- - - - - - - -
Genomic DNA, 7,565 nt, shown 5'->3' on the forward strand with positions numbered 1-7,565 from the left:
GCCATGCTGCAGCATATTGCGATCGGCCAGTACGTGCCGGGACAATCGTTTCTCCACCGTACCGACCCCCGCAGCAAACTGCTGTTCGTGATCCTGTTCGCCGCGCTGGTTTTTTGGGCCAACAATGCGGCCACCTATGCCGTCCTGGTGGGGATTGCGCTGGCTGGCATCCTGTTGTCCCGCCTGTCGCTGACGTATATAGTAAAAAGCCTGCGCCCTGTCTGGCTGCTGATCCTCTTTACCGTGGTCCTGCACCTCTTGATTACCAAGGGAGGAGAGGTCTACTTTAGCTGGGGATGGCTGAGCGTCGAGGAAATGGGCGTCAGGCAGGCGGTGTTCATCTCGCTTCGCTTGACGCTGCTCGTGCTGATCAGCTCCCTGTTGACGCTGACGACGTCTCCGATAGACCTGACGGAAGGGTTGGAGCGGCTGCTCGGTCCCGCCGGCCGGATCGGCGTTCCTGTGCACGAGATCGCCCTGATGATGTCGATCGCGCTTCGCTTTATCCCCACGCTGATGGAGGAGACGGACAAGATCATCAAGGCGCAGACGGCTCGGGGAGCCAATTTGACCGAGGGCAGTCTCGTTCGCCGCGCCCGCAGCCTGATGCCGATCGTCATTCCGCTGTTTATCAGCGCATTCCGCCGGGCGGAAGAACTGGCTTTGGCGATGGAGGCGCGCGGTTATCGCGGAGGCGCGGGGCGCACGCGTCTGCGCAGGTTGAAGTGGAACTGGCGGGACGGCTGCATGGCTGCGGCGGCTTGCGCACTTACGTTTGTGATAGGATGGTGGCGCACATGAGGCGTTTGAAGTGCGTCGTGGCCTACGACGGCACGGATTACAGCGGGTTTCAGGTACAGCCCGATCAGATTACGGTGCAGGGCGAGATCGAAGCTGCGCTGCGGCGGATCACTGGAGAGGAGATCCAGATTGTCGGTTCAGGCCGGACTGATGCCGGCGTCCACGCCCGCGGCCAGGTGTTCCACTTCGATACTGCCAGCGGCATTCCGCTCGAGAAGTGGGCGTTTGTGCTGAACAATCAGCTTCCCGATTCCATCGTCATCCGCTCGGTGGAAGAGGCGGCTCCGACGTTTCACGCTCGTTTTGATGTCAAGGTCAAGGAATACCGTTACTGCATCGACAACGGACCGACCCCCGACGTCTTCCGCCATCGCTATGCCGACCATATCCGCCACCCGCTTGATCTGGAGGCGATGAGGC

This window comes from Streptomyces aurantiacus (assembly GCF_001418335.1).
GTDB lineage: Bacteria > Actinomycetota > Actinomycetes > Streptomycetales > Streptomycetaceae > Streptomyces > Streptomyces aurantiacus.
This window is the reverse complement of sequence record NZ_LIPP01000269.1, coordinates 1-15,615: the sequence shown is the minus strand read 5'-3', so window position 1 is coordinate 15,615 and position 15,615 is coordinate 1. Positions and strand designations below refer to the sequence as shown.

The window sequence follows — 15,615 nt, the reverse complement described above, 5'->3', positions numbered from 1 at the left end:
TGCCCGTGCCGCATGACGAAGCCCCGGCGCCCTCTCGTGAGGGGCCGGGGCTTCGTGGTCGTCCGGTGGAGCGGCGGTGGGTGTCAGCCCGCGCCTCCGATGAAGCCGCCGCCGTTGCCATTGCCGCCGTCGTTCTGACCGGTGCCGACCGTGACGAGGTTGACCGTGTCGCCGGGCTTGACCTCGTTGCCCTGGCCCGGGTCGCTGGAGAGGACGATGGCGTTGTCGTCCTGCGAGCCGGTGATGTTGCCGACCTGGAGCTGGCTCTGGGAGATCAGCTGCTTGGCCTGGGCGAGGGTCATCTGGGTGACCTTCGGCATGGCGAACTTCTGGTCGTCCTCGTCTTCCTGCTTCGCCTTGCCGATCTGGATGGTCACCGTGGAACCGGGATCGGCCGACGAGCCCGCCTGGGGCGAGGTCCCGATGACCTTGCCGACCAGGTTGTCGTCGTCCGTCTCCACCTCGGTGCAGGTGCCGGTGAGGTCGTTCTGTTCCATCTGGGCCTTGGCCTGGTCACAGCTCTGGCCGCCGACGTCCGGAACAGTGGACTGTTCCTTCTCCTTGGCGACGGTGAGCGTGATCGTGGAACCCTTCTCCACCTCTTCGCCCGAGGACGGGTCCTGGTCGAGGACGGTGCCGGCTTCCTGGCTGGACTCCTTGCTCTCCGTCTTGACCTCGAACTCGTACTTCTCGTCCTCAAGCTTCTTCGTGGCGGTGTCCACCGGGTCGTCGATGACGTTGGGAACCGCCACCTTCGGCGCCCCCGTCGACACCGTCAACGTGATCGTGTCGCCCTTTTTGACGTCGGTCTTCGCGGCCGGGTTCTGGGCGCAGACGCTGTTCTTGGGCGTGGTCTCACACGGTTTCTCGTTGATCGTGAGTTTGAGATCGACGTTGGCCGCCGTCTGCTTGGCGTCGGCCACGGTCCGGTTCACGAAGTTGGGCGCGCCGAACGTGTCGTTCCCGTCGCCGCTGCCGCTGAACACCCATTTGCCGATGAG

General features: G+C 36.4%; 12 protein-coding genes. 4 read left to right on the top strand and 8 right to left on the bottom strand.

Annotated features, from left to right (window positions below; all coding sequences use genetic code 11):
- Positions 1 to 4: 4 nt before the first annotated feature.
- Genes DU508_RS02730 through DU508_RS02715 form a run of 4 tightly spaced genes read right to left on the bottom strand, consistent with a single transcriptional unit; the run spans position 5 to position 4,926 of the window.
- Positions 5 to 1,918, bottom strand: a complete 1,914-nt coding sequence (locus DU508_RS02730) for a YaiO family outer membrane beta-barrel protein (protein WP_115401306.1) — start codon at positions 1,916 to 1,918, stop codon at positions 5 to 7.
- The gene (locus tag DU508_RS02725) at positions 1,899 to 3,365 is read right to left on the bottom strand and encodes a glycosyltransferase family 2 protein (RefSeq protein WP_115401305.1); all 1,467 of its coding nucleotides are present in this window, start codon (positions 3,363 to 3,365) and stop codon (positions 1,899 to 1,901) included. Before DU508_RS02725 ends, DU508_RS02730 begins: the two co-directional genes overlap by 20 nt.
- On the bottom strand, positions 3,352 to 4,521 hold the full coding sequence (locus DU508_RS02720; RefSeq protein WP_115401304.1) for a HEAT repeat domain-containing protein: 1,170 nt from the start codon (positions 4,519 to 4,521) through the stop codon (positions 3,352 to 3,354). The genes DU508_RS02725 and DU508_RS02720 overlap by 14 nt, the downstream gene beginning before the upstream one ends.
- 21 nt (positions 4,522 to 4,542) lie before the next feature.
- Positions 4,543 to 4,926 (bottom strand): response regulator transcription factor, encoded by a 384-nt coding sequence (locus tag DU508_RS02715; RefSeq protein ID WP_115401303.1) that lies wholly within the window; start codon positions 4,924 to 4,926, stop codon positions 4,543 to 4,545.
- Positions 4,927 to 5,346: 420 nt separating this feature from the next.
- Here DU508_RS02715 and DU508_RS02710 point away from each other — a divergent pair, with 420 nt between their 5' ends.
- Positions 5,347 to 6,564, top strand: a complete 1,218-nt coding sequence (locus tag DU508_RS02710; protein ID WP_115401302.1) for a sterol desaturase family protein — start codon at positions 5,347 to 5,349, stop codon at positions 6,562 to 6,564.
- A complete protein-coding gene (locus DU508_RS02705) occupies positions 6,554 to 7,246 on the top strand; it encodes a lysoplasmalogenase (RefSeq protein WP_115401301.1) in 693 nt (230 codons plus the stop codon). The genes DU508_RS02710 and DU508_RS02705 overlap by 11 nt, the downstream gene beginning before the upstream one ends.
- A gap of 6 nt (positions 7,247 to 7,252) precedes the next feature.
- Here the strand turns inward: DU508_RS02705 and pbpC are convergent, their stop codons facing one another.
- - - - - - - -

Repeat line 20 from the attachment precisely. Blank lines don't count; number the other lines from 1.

- A complete protein-coding gene (locus DU508_RS02705) occupies positions 6,554 to 7,246 on the top strand; it encodes a lysoplasmalogenase (RefSeq protein WP_115401301.1) in 693 nt (230 codons plus the stop codon). The genes DU508_RS02710 and DU508_RS02705 overlap by 11 nt, the downstream gene beginning before the upstream one ends.